Dublin style icon and foodie Catherine Rutter had to think on her toes when going for an impromptu meal on a Saturday sans reservation. Luckily she found a table at La Ruelle, just of Dublin’s Dawson Street. But did it deliver the goods?
This La Ruelle review was originally published in GCN Issue 329 which is available to read online here.
Saturday night in Bank Holiday Dublin with my hot pal for dinner – we wanted a catch-up, a menu to suit a (hot) pescatarian pal, a decent wine list, and all on the spur of the moment. We found it just off Dawson Street at La Ruelle Wine Bar, it serves wine and tapas and made us feel like we were having a little holiday in the city we live in, which is never a bad thing.
The room is pleasant, long and narrow with a low lighting and comfortable seating, its primary tones are black and muted red making the overall ambience feel quite intimate. The back wall has an interesting trompe l’oeill photograph that definitely adds to the sense of being somewhere other than Dublin. The tables aren’t on top of each other so there’s a lovely feeling of space making it perfect for a date, a catch-up or business dinners.
We were seated immediately. The staff are pleasant and attentive but not overly so and menus and water arrived within moments. The wine menu offers a choice of about 80 wines, ranging from €22 to €85, and many are available by the glass. We opted for a bottle of Gavi di Gavi, La Chiara, Piemonte, 2012 (€28.00), which was professionally served in covetous glassware, it’s a refined wine and perfectly complimented our food.
I’ve eaten here a number of times so can highly recommend the majority of the menu. Most of the dishes can be ordered in small (€5.95 to €12.00) or large (€14.50 to €17.95) plates, and are perfect for sharing. The menu starts with Bites and Tapas featuring Marinated Olives, Patatas Bravas, Patatas Aioli, and Bread and Pesto.Starter highlights include Camembert Chaud with Crusty Bread (a dish so simple the only two ingredients have to be the best available, and that’s what you get here), an Artisan Charcuterie Selection, and Pâté de Volaille (Chicken Liver Pate) with a texture and intensity of flavour that makes for a perfect combination and the Seasonal Cheese Board assures a rotating board of cheese perfection. Main Course highlights are Calamar sauce Aioli, Gambas Sautée a l’Ail, and Tartiflette.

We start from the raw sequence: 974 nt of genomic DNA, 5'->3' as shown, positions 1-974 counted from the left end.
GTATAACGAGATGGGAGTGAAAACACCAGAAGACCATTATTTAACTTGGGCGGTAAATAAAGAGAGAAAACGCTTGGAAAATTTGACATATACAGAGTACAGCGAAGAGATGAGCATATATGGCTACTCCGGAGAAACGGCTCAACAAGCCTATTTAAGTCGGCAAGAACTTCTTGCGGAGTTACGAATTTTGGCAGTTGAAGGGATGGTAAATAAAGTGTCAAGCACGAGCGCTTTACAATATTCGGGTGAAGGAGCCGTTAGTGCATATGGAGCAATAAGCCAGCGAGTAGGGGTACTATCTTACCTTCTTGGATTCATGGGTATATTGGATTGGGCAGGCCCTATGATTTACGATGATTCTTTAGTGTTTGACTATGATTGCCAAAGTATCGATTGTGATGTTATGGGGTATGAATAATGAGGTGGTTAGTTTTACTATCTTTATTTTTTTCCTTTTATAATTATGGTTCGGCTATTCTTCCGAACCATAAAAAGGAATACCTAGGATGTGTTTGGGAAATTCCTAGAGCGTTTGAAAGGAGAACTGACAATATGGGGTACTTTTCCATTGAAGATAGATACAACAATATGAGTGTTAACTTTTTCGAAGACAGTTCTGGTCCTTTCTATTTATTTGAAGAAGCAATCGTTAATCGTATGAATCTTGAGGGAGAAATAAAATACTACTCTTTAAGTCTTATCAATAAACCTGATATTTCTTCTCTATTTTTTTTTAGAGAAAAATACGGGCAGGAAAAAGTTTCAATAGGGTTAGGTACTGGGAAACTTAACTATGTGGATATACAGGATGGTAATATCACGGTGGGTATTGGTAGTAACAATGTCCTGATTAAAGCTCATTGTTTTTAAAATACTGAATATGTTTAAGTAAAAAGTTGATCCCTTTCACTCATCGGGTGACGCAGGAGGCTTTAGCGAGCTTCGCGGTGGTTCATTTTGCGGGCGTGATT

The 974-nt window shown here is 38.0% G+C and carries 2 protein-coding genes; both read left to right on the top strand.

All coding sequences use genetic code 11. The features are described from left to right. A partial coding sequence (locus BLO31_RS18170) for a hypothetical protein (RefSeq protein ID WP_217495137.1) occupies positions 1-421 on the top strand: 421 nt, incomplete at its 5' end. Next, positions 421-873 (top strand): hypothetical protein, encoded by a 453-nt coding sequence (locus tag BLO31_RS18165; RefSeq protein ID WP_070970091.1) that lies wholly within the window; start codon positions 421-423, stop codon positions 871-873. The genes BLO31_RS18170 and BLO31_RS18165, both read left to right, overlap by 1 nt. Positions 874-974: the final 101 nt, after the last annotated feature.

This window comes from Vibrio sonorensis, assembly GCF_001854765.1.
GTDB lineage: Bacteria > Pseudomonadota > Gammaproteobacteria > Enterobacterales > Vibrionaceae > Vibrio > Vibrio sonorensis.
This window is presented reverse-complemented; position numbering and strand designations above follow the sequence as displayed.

We ordered four small dishes, all of which arrived within seconds of one another, turning our table into a smörgåsbord of delights. Although my friend doesn’t eat meat, I had to have the Croquette au Jambon de Serrano. They’re cooked to perfection with a stiff Béchamel sauce that deliciously compliments the saltiness of the Jambon in a crisp, fried breadcrumb coating and served piping hot, it’s best to eat them hot, so don’t be polite, just go for it.
My compromise was the Moules Marinières, I’m just not a fan of Mussels but my pal is and ate them with the speed I devoured the Croquettes, these are Roaring Bay mussels from Co Cork steamed in White Wine and Cream, fresh parsley and pearl onion. I tried a couple, I find them weird but I loved dipping bread in the sauce they were steamed in.
The Croquette de Cabillaud are crispy on the outside and fluffy on the inside, with plump chunks of salt cod and the perfect amount of seasoning. Another slight compromise was the duo of Roast Fig stuffed with goat cheese and thyme, one wrapped in Serrano ham and one not. The combination of tastes is heavenly, with thyme sprinkled through the goat’s cheese, the sweetness of the figs, and the saltiness of the ham. Apparently, they’re even delicious without the ham.
We were too full for dessert but from previous visits, I can strongly recommend ‘The Indecisive’ – a mini Crème Brûlée, Brownie, and the Bread and Butter Pudding. Four small plates, wine, bread, marinated olives, and hand-roasted peanuts brought the bill to €72.40. We rounded it up to €84 to include a tip and left sated, talked out, and ready for a dance.
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